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  • Why Jake Arrieta's second career no-hitter was so special for Cubs

    Still Jake Arrieta.

    Still the pitcher who found himself at 28 years old, who became elite at 29, who humored the notion he couldn't possibly be as special a year later, who on Thursday night in Cincinnati no-hit the Cincinnati Reds.

    Still that guy.

    The no-hitter was Arrieta's second in eight months, five of those months encompassing the offseason, and so more accurately his second no-hitter – after the Los Angeles Dodgers on Aug. 30 – in 11 regular-season starts.

    In between no-hitters, Arrieta won five times in September, two games in the postseason before tiring in the National League championship series, then the NL Cy Young Award, then his first three starts of 2016. Since early last summer he is 20-1 with a 0.86 ERA.

    Jake Arrieta (left) celebrates with catcher David Ross after the final out of his no-hitter. (AP)Jake Arrieta (left) celebrates with catcher David Ross after the final out of his no-hitter. (AP)That was the pitcher who Thursday night strode to the mound at Great America Ball Park – blue jersey, gray pants, the brim of his cap straight and taut – and took apart the Reds over 119 pitches. Pitching before a sizeable number of Cubs fans, particularly behind his

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  • Wednesdays with Brownie: Who wants to play LF for the Angels?

    Angels’ left fielders are batting .176 and slugging .196 after 14 games (this even with Daniel Nava hitting .333 as a left fielder), which wouldn’t be a big deal if they hadn’t hit .216 and slugged .317 in 162 games last year, and you know just because your center fielder can hit a little doesn’t mean you have to give up on a corner outfield spot.

    Carlos Gonzalez (Getty Images)Carlos Gonzalez (Getty Images)Maybe – mayyybe – it’d be different if those left fielders were defensively elite, but as a whole they’re not, and maybe – mayyybe – it’d be different if the team were hitting anyway. It’s not.

    The people who claim to know these things say the Angels have a terrible farm system, which doesn’t bode well for an in-season upgrade, but let’s pretend the Angels aren’t treating the luxury tax as a hard cap and then let’s pretend a left fielder would solve all of their problems. Where to?

    Cincinnati, for Jay Bruce. He’s played 11 games in left field. In his career. Kole Calhoun has played four. They can sort that out. After a couple down years,

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  • Jackie Robinson’s legacy carries on, one wiffle bat swing at a time

    LOS ANGELES – There are places you assume are there but don’t know for sure. A school, say, in the middle of a huge city where college banners hang from the auditorium rafters and beneath them 10-year-olds carry backpacks and aim toward the rest of their lives, only they don’t really know it for sure because that’s, like, way after lunch.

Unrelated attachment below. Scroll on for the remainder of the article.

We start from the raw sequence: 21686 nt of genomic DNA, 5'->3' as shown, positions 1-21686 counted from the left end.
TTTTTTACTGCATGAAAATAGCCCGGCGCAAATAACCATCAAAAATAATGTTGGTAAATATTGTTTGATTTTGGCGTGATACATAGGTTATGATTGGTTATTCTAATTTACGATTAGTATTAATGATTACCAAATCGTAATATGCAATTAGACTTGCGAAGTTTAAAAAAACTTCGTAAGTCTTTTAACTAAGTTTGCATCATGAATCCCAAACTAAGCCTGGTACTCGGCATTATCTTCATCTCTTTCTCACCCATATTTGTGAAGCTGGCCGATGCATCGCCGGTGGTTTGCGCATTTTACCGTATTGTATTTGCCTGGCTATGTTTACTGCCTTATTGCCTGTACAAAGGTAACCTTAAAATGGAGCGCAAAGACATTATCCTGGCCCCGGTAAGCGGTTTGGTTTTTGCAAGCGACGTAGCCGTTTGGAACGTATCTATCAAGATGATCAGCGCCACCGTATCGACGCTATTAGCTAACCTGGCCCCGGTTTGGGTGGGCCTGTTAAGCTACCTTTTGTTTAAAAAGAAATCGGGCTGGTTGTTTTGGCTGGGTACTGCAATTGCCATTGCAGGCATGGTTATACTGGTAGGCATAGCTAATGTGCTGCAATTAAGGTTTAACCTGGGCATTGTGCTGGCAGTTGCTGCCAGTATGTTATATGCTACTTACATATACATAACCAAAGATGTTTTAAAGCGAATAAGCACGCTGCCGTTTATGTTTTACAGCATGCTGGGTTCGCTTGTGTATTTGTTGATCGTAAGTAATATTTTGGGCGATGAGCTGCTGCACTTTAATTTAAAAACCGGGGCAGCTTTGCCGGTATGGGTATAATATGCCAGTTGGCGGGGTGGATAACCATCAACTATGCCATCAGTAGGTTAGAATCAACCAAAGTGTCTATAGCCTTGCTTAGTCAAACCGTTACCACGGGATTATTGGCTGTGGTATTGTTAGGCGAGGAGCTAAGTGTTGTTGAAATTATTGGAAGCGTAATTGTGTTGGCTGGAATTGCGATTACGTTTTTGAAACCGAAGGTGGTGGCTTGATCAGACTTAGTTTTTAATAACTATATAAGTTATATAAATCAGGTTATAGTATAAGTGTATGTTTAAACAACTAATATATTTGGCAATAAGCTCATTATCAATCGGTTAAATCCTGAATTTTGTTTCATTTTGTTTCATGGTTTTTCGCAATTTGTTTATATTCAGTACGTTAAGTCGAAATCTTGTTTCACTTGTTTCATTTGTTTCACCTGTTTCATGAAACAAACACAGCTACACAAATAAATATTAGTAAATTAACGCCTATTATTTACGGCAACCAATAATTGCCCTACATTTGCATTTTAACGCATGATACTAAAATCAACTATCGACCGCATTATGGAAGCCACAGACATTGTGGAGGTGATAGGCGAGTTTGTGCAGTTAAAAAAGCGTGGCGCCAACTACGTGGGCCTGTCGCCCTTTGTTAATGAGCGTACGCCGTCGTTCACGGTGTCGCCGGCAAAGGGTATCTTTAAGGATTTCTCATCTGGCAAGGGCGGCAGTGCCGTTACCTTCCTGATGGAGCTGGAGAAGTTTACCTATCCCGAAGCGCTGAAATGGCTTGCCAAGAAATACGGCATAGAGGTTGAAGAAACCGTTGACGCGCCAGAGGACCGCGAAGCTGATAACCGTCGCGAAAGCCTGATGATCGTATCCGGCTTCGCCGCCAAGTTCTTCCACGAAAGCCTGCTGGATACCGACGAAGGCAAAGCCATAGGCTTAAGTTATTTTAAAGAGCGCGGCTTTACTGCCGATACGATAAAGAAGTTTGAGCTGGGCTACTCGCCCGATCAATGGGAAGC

There are people in these places where every day is Jackie Robinson Day, where the lessons are in a taut “Good morning!” and a pal who looks nothing like you and a little girl in a hijab and a math teacher who sees the best in all of it.

    Commonwealth Avenue Elementary School, say, which is a few miles from Dodger Stadium and a few in the other direction from the riots of a quarter-century ago, the ones these 10-year-olds’ parents hid from when they were 10.

    Los Angeles Dodgers outfielder Carl Crawford testing out his pitching arm. (Marcus Vanderberg)Los Angeles Dodgers outfielder Carl Crawford testing out his pitching arm. (Marcus Vanderberg)On the corner of West 3rd and North Virgil avenues, on a Friday significant 69 years after Jackie Robinson himself laid a spike on the Ebbets Field grounds, some 200 fourth and fifth graders met

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  • MLB Power Rankings: No Cubs curse through first two weeks of season

    Yeah, still the Cubs.

    The rankings (records through Wednesday):

    Chicago1. Chicago Cubs (7-1; Previous: 1) – While excavating for new clubhouse, Cubs thrilled to discover that century they lost a few years back.


    Baltimore2. Baltimore Orioles (7-1; Previous: 19) – Why baseball is a better sport than basketball: No one has breathed the notion the Orioles might be better without Adam Jones.


    Washington3. Washington Nationals (6-1; Previous: 4) – Herbert Hoover becomes sixth racing president, Nats to wear black on Thursdays.


    San Francisco4. San Francisco Giants (6-3; Previous: 8) – Giants extend Belt. Sandoval wonders why he didn’t think of that.


    Kansas City5. Kansas City Royals (6-2; Previous: 9) – Hosmer wins World Series, saves little girls, calls out Batman.


    Chicago6. Chicago White Sox (6-2; Previous: 15) – They’re hangin’ with Chance the Rapper, which seems cool. Might be a little much, however, to have Reinsdorf in the gold teeth grillz.


    Detroit7. Detroit Tigers (5-2; Previous: 18) – IndyCar driver bounces ceremonial pitch. First two innings

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  • Wednesdays with Brownie: Zack Greinke has been bad and he knows it

    Two years ago a hopeful Arizona Diamondbacks team lost then-ace Patrick Corbin to a blown elbow on the eve of the season, and so that hopeful club lost 98 games. The Diamondbacks reset with a new manager, general manager, financial outlay and, they believed, direction, so by the start of this season – two years later – they were hopeful again.

    Zack Greinke has struggled so far in Arizona. (Getty Images)Zack Greinke has struggled so far in Arizona. (Getty Images)Well, you probably heard about center fielder A.J. Pollock’s season-ending injury, and how Zack Greinke and Shelby Miller have pitched, and the club’s five losses in its first seven games.

    While it’s early by a couple months to have anyone teetering, the Diamondbacks have not had a winning season in five years, will go after this season without their second-best player, and spent their money and farm system for right now. For today. There’ll be no pacing themselves.

    First up, Greinke. This doesn’t happen without him being great. In two starts he’s allowed 16 hits – three of them home runs – and 11 runs in 10 innings. He made those starts in

    Read More »from Wednesdays with Brownie: Zack Greinke has been bad and he knows it